First of all, it would make physicians of the elders. If I were looking for application of medicine, I would prefer to seek the most medicinally talented rather than default to preachers. Second, it would recommend oil as a universal remedy for sicknesses. Even in James' day there were other medicines than just oil, and applied according to the sickness. Oil is good for a lot of things, but it is not good for everything. Also, it is the prayer, not the oil, that is credited with "healing power". It is the Lord, not the oil, that raises the sick from his bed. And, finally, I agree with Morgan Edwards that the same kind of reasoning used to discontinue anointing with oil, consistently applied, would lead us to discontinue every positive rite. This becomes a passage of scripture with little meaning today. Who today really asks the preacher to apply oil as their medicine??

    I would, under the right circumstances, consent to anoint with oil a sick person who called for it. All that said, I am quite leery that many so-called Baptists who practice anointing with oil do so more out of crackpot semi-Charismatic leanings rather than strict adherence to the Scriptures.

  7. Good contribution Bro. Robert....

  8. Brother Vaughn thanks for the reply.

  9. I still say it was medicinal. Historical references show early church bishops as the family "doctor". Not that he was trained in the arts of medicine (if you can call what they did back in that day medicine). But rather that physicians were not common for people that were not rich. The bishop did often assume this roll, since he was called for when someone was sick. As I said, there were different kinds of oils and oil mixtures used for different purposes. Some soothing of skin, some soothing of muscles, some keeping pests out, some for constant inhalation (like Vicks Vapor Rub today).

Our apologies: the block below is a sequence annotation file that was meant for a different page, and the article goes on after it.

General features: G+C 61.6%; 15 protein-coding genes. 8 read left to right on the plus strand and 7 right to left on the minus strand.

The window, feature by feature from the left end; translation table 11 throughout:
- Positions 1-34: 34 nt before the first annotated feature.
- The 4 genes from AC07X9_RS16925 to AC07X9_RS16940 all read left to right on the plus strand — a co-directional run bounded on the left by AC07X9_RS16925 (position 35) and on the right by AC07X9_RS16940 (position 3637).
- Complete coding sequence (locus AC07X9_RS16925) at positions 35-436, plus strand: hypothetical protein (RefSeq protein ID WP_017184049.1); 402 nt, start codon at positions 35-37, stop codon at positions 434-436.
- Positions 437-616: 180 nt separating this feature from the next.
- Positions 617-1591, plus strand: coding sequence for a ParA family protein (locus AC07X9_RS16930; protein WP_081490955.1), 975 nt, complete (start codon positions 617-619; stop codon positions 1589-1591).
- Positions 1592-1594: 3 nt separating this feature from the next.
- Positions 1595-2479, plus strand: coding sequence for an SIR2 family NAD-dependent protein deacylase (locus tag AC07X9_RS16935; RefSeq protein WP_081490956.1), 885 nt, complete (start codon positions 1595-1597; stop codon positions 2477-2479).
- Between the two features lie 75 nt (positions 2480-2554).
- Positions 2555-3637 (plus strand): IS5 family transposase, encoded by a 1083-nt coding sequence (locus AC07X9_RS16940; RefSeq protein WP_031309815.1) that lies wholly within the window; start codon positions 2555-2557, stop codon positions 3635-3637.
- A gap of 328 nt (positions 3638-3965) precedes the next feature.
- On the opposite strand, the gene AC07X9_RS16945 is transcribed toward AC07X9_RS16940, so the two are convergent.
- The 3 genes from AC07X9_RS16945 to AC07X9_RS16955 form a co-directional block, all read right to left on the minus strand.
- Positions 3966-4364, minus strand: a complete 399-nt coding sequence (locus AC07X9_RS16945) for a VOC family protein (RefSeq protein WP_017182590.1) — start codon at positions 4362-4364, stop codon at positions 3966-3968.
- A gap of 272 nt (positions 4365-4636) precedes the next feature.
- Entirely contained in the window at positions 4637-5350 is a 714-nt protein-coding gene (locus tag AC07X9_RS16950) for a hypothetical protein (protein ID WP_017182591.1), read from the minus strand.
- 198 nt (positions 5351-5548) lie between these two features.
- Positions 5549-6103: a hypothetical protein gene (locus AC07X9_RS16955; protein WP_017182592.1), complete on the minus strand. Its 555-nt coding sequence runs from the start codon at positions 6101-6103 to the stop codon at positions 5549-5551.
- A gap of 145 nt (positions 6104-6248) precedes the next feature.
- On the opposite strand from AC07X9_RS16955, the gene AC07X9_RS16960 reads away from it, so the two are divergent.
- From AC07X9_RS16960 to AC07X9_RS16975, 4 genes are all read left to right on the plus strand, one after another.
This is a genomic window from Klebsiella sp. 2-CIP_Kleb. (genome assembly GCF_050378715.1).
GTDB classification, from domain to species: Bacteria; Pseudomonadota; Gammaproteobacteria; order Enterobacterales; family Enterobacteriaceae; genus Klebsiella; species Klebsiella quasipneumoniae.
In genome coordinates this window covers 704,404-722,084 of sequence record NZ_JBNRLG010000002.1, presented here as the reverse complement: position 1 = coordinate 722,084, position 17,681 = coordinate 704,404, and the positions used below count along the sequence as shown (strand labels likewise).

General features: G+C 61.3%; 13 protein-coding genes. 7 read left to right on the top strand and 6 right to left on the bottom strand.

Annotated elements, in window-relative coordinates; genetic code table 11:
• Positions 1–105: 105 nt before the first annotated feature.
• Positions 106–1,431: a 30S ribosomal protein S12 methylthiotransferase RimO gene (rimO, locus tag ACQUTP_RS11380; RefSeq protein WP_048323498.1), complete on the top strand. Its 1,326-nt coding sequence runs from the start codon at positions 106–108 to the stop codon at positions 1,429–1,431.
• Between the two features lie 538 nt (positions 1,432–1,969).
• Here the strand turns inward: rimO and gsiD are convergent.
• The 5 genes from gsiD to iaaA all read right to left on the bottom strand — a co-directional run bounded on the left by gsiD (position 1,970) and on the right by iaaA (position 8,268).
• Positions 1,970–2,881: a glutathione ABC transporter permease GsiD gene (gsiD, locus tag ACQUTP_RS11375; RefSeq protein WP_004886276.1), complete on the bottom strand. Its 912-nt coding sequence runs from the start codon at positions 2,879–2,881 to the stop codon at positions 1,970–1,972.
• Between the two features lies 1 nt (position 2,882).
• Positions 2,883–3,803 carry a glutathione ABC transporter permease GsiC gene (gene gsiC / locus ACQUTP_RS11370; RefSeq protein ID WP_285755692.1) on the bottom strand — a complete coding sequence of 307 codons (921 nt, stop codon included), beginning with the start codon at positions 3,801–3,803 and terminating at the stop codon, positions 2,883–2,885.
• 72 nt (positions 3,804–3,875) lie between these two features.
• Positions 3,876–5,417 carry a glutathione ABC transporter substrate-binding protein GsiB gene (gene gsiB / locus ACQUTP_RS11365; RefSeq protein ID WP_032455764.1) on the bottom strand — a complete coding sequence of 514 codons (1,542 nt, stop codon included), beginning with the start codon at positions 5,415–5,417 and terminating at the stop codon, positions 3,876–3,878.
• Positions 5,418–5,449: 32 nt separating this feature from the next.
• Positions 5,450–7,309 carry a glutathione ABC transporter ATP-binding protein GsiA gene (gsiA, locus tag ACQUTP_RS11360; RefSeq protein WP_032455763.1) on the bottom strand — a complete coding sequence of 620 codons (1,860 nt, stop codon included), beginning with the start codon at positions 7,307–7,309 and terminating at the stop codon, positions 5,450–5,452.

The pastors carried the oils with them when called. Indeed the sick were healed by the LORD, but it shows that God doesn't disagree with church members relying on Him, and at the same time using soothing medicines. Thus, take a little wine for thy stomach sake, right? If God just wanted people to be anointed with some symbolic oil and wait for healing, then why would He command this of Timothy?

    We have no other place in the Bible oil was used for magical healing, or for pastoral prayers. This type of interpretation that the oil was NOT medicinal would seem to ALSO take away from the idea that God is the one who heals. As a matter of fact, it would seem to suggest one must have the oil for God to do the healing.

    The medicinal point of view is much more valid, historically accurate, and logical in my opinion.

  10. Two brief comments. I don’t want to take up too much space debating on Bro. Adrian’s blog, so have placed some more thoughts HERE.

    1. Bro. James, perhaps you think my interpretation rejects the idea of use of medicine. I do not. I don’t believe that medicine is in view in James 5. I believe the medicinal value of the wine is in view in I Timothy 5:23.
    2. The idea which you foist upon my interpretation -- one must have the oil for God to do the healing -- I suspect you are not willing to apply to your own interpretation. If this "logic" applies to the text in James, then you are pierced by the horns of your own dilemma. One must use medicine for God to do the healing.

  11. I don't guess I understand your point #2. You'll have to email me to further explain what you are saying. Sorry.